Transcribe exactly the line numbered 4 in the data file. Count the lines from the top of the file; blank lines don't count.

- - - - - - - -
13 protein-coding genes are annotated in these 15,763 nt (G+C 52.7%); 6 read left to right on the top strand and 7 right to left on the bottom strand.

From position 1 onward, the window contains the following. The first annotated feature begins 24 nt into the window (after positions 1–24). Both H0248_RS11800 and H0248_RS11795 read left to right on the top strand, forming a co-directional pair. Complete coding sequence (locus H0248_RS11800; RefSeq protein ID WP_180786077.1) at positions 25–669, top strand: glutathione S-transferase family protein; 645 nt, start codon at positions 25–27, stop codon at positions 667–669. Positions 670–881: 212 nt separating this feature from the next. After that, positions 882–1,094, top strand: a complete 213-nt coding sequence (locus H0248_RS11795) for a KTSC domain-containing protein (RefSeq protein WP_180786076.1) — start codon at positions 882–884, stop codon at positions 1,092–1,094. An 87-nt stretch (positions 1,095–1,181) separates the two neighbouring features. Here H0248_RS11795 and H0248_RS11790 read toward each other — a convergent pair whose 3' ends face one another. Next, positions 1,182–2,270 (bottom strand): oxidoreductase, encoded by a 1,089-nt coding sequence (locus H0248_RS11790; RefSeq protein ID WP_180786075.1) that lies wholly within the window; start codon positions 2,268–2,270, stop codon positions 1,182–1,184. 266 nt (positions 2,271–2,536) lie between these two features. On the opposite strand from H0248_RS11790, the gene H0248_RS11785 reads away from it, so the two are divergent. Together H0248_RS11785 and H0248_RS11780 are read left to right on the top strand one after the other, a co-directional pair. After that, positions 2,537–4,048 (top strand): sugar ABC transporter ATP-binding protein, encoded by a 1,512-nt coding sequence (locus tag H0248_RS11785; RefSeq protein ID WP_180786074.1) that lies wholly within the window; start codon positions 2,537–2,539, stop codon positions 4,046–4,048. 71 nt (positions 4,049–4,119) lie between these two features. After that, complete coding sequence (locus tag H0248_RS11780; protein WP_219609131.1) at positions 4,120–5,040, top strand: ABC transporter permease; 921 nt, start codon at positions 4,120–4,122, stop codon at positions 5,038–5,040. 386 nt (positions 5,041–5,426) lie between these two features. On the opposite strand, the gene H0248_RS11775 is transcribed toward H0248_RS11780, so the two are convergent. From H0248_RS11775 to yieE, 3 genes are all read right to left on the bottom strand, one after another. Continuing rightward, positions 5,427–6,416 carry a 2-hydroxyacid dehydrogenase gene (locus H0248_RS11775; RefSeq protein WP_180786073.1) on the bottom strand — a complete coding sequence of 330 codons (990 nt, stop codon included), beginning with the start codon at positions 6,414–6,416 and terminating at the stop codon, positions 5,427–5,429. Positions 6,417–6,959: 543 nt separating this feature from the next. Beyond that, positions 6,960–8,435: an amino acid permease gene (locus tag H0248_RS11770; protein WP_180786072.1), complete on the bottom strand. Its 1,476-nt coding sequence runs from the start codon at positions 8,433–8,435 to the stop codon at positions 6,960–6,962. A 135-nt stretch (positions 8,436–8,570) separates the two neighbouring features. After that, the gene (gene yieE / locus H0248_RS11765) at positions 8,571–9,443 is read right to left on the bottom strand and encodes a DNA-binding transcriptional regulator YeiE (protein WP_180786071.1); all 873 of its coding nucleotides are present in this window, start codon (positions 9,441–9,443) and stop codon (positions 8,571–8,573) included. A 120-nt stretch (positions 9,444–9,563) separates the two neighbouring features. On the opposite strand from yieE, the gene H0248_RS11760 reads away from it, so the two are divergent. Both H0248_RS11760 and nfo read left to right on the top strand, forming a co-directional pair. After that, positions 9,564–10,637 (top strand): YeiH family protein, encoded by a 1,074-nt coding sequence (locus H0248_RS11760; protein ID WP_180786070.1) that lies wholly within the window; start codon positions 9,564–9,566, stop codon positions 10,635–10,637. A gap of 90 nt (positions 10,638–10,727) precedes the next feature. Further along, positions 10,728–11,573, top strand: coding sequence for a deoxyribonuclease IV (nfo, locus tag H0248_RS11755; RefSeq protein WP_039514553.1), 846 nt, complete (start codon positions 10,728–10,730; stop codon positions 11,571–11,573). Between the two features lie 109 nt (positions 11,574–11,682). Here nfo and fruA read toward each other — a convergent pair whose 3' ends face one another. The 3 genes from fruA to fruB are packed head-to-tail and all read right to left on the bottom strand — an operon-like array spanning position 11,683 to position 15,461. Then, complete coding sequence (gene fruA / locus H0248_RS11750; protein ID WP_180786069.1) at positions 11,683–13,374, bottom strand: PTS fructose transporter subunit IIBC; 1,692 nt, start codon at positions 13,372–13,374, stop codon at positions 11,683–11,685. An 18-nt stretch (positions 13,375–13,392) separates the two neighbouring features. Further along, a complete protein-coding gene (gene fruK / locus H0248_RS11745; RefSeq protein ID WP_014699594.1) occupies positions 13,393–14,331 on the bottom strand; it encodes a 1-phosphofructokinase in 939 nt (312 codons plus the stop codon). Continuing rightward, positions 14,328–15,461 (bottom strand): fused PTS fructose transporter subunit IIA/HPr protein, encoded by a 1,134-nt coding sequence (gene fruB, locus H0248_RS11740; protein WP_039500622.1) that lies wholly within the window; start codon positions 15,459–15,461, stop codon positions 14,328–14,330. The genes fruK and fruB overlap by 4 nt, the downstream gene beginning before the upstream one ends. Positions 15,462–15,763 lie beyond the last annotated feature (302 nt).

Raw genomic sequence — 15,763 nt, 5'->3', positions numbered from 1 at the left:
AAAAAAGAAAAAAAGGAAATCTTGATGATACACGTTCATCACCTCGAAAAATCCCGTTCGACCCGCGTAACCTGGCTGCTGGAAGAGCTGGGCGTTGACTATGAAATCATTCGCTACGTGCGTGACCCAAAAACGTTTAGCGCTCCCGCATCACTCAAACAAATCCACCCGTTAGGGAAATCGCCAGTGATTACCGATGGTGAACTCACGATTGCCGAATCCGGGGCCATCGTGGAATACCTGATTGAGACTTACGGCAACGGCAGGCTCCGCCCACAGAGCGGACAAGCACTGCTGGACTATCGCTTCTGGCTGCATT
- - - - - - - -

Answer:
AAAAAAGAAAAAAAGGAAATCTTGATGATACACGTTCATCACCTCGAAAAATCCCGTTCGACCCGCGTAACCTGGCTGCTGGAAGAGCTGGGCGTTGACTATGAAATCATTCGCTACGTGCGTGACCCAAAAACGTTTAGCGCTCCCGCATCACTCAAACAAATCCACCCGTTAGGGAAATCGCCAGTGATTACCGATGGTGAACTCACGATTGCCGAATCCGGGGCCATCGTGGAATACCTGATTGAGACTTACGGCAACGGCAGGCTCCGCCCACAGAGCGGACAAGCACTGCTGGACTATCGCTTCTGGCTGCATT